saggio's advice is quite sound, and the same you would get from an MD (as a matter of fact I have received the same advice from multiple doctors). If, however, flushing does not remove the clog of wax, your next option is to go to a doctor and let him check the ear. Worst case scenario would be him having to remove the clog with forceps (this happened to my mom). Also, as saggio said, once you get your earways clean, you'll want to get a good regimen for ear health going. On one of my follow-ups after an earache, my doctor told me to go to a pharmacy and get a bottle of "sweet oil." It is olive oil that has been further refined (I'd never heard of it). He told me to put a drop or two in my ear after showering, because the earwax I produce is dryer than most peoples. Because of this, my ears have problems voiding old wax, but the oil helps keep everything lubed up, and I don't have problems with buildup or nasty looking ears anymore. Plus the oil has anti-inflammatory properties that keep my ear canals from itching.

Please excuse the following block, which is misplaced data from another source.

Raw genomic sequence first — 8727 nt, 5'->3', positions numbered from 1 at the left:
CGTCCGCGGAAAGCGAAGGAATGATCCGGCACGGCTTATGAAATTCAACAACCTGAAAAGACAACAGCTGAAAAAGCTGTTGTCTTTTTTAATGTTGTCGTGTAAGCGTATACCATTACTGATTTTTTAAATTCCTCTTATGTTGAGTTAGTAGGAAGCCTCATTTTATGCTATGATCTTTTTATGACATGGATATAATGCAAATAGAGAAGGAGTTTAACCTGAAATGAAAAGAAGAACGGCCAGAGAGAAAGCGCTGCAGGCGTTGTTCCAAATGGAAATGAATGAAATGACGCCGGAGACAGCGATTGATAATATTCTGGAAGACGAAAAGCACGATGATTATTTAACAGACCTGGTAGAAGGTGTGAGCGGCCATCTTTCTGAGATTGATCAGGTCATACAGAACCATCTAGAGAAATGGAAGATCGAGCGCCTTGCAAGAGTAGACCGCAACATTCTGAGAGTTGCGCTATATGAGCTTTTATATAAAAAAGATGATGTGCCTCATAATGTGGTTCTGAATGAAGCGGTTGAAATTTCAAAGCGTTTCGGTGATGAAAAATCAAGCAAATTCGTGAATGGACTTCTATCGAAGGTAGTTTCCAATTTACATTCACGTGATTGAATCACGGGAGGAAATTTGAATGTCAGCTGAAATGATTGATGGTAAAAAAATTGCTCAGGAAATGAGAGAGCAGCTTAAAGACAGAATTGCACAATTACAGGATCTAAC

"Friends are just enemies in reverse."
    - Gary Busey
    A Glass, Darkly
  • AphostileAphostile Registered User regular
    edited May 2008
    I work at a pharmacy and normally suggest (as do our pharmacists) Debrox.

    It's an ear cleaning solution that's OTC.

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  • BetelguesePDXBetelguesePDX Registered User
    edited May 2008
    Aphostile wrote: »
    I work at a pharmacy and normally suggest (as do our pharmacists) Debrox.

    It's an ear cleaning solution that's OTC.

    I second that recommendation. (and I'm a family doc)

    Another thing that helps with particularly stubborn wax plugs is mineral oil ... a couple of drops twice a day for a week or so. Helps soften the wax and allows the normal mechanisms of the ear which expel wax on a regular basis to work their magic on said wax plug.